One of the most popular do it yourself projects that homeowners eagerly fling themselves into is the painting of the interior walls of a particular room. It is relatively easy, protected from the elements and if the layout and painting surface is pretty straight forward, you'll rarely require the help of a painting contractor. All you really need are some drop cloths, masking tape, paint, brushes and rollers.
Well, there are some other things as well, and the job requires more than just slathering on paint from the get go. The interior surfaces must be prepped appropriately before you begin painting, to ensure that the paint will be even and adhere to the surfaces of the room.
Wash All Of The Surfaces To Be Painted
The first step to painting the inside room of a house is to properly and thoroughly clean the walls and surfaces that you intend to paint. Use a solution of soap and water, or a mild detergent, and scrub down the surfaces by hand thoroughly. Be careful not to get any of the surrounding surfaces or electrical outlets wet in the process.
Sanding And Removing Old Paint
Once every surface is clean, you will need to sand down all surfaces completely, and remove any old paint or wallpaper that is still stuck to the walls. Use a moderate sand paper grit, and a rotary hand sander if available. If not, use a hand sanding block. Work from one end of the room to the other, and ensure that all of the surfaces that will be painted are completely smooth and free of dirt, debris and free floating particles. Also, if there are any holes from nails or other things, you will have to Spackle them in and sand them down as well.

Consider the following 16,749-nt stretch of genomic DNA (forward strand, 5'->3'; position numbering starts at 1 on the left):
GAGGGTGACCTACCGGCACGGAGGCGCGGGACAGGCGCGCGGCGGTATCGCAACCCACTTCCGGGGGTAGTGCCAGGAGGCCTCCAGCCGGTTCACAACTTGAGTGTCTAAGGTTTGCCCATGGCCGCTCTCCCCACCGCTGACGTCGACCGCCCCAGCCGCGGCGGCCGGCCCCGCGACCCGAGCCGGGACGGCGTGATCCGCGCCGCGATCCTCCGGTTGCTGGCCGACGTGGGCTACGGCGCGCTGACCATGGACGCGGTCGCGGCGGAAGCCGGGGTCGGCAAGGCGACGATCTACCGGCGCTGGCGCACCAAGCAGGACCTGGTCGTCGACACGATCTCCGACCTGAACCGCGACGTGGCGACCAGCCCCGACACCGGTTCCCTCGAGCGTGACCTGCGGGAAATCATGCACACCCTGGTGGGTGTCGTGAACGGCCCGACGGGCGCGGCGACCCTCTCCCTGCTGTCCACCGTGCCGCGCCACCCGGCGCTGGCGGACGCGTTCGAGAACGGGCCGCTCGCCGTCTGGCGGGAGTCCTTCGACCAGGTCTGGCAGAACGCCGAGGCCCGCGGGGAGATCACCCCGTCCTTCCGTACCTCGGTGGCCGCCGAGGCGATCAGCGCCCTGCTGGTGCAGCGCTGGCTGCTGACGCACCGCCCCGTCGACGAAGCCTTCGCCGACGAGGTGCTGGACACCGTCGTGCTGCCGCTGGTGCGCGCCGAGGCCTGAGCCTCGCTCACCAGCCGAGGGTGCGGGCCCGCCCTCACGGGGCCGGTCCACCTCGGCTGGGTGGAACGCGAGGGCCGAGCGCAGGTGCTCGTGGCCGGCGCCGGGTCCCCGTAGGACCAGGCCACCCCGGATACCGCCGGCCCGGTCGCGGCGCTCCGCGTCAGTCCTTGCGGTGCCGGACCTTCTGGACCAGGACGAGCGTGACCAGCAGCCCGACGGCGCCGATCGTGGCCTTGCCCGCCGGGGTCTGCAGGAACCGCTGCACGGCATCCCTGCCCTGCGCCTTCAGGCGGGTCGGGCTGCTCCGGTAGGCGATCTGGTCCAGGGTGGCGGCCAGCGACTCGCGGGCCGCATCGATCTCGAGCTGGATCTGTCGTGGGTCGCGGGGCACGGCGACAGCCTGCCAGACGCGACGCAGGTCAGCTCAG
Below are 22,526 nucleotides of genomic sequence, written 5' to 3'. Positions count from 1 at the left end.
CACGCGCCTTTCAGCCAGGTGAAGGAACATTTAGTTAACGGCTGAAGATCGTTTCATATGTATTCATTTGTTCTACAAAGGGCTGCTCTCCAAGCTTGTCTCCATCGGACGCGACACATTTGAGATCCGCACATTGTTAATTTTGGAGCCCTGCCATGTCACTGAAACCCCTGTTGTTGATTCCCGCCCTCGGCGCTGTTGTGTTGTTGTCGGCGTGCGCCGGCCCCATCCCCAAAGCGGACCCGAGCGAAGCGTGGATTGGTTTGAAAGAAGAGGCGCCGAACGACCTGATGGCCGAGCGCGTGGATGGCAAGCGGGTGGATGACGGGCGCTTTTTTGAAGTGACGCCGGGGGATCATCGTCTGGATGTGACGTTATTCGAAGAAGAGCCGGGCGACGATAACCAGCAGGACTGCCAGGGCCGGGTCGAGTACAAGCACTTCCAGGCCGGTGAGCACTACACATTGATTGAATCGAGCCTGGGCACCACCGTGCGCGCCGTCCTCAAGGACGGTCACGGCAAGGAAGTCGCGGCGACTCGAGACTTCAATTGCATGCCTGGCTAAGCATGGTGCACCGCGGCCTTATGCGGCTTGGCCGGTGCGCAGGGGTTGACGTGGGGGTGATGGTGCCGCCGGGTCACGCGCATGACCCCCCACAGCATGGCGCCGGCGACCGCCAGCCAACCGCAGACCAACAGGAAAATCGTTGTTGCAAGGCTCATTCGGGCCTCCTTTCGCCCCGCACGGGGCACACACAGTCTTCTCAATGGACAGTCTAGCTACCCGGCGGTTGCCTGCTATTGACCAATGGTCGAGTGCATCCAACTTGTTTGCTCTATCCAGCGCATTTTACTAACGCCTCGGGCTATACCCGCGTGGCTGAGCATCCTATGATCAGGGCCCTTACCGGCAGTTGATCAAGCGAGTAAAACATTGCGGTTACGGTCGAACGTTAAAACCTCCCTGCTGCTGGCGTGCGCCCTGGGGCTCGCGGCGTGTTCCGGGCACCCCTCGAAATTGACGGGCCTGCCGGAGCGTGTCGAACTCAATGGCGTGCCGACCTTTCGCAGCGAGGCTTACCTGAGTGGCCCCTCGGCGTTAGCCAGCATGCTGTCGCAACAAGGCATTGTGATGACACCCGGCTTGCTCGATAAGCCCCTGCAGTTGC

Masking Off Trim, Windows, Doors And Molding
Next, using masking tape and butcher paper, mask off any of the areas that you do not wish to be painted. This includes all trim, window sills and moldings, door frames, doors, electrical outlets and base boards in the room.
Applying Primer Coat
When everything is masked off, you are ready to apply the primer coat to the walls. This primer coat should be very close in tint and color to the paint that you plan to use, but it should not be the paint itself. You can also use a neutral colors as well, such as white and off white shades.
Sanding Down Primer Coat
Once the primer coat is applied, you will have to sand it down and ensure that it is smooth and free of loose particles. This is usually much quicker than the initial sanding process.
Applying Base Coats
After you have sanded down the primer, apply as many base coats as you need to achieve the rich, lustrous paint scheme you desire. Usually two coats will suffice, but you may want to apply a third depending upon the situation.Posted by: valarie